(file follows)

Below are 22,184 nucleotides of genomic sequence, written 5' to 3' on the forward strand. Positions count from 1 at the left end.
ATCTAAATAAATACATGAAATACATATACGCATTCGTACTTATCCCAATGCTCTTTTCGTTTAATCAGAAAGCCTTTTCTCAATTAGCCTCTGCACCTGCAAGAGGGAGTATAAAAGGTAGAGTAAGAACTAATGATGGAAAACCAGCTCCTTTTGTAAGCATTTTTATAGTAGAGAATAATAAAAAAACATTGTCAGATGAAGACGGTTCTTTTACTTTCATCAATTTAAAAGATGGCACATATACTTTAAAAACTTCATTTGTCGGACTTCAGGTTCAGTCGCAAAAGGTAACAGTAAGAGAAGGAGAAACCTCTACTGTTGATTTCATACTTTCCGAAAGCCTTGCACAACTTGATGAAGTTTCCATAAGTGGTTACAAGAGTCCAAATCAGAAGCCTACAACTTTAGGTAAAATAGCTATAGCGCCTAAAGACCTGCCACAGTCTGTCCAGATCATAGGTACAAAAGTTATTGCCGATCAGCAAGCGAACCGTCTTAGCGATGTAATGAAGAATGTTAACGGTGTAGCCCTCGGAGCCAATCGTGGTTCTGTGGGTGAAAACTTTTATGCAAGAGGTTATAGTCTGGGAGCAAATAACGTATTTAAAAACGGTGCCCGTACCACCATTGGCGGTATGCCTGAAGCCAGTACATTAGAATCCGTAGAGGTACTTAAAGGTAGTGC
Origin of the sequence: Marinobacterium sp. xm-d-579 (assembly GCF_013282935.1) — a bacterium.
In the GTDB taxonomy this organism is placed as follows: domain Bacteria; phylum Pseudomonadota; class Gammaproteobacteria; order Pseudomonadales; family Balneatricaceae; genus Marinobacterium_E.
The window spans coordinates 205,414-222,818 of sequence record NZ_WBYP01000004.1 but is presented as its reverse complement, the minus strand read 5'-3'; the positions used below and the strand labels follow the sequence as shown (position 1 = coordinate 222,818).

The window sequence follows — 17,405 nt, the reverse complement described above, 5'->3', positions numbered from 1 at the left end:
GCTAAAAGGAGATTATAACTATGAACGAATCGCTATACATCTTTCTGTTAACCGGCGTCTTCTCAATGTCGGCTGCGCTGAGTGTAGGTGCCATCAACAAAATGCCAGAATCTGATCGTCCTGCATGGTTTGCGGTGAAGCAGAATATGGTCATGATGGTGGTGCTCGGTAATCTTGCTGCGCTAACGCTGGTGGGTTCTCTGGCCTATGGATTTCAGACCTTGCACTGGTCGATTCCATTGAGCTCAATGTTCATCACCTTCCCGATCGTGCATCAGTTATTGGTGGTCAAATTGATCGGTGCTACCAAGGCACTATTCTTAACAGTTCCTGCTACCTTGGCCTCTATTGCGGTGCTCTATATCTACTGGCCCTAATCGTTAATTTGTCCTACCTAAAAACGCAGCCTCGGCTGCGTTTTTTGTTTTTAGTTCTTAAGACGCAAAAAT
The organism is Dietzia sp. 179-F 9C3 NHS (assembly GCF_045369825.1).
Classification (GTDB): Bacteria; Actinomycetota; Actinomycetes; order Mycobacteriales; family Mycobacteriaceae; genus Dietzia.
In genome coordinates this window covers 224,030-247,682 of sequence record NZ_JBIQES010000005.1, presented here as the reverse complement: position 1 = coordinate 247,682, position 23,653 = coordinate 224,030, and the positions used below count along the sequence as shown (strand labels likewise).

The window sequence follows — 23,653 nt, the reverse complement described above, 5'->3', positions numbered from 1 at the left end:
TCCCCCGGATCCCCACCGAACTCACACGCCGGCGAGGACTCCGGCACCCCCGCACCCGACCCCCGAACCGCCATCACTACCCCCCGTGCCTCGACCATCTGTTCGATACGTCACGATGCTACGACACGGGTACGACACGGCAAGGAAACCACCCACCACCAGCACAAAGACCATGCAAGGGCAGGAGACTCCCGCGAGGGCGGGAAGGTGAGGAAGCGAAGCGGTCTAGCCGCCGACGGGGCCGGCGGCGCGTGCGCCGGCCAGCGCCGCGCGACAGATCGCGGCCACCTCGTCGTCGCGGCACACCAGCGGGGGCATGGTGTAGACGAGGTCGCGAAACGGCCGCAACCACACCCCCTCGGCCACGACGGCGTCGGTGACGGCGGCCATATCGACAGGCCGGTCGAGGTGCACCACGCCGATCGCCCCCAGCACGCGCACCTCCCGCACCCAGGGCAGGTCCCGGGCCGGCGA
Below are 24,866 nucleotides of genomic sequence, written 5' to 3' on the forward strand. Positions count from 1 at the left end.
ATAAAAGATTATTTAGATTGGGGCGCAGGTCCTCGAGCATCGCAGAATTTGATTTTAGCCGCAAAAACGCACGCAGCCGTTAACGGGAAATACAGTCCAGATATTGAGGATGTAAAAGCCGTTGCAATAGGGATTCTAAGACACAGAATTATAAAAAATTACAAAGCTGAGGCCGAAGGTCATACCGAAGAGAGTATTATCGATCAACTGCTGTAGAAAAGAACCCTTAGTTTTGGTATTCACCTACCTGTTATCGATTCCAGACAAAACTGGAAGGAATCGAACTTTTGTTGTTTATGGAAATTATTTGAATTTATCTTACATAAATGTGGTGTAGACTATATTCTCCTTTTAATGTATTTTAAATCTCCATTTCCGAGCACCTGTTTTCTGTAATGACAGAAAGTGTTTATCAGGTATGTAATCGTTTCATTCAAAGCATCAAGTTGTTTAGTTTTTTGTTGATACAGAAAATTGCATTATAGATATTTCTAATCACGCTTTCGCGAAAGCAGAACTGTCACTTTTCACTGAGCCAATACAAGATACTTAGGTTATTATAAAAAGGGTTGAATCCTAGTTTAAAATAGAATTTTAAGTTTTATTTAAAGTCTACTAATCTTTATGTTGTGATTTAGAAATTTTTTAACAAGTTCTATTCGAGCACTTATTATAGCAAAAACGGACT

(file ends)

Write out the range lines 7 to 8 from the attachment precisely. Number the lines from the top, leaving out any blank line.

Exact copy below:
GCTAAAAGGAGATTATAACTATGAACGAATCGCTATACATCTTTCTGTTAACCGGCGTCTTCTCAATGTCGGCTGCGCTGAGTGTAGGTGCCATCAACAAAATGCCAGAATCTGATCGTCCTGCATGGTTTGCGGTGAAGCAGAATATGGTCATGATGGTGGTGCTCGGTAATCTTGCTGCGCTAACGCTGGTGGGTTCTCTGGCCTATGGATTTCAGACCTTGCACTGGTCGATTCCATTGAGCTCAATGTTCATCACCTTCCCGATCGTGCATCAGTTATTGGTGGTCAAATTGATCGGTGCTACCAAGGCACTATTCTTAACAGTTCCTGCTACCTTGGCCTCTATTGCGGTGCTCTATATCTACTGGCCCTAATCGTTAATTTGTCCTACCTAAAAACGCAGCCTCGGCTGCGTTTTTTGTTTTTAGTTCTTAAGACGCAAAAAT
The organism is Dietzia sp. 179-F 9C3 NHS (assembly GCF_045369825.1).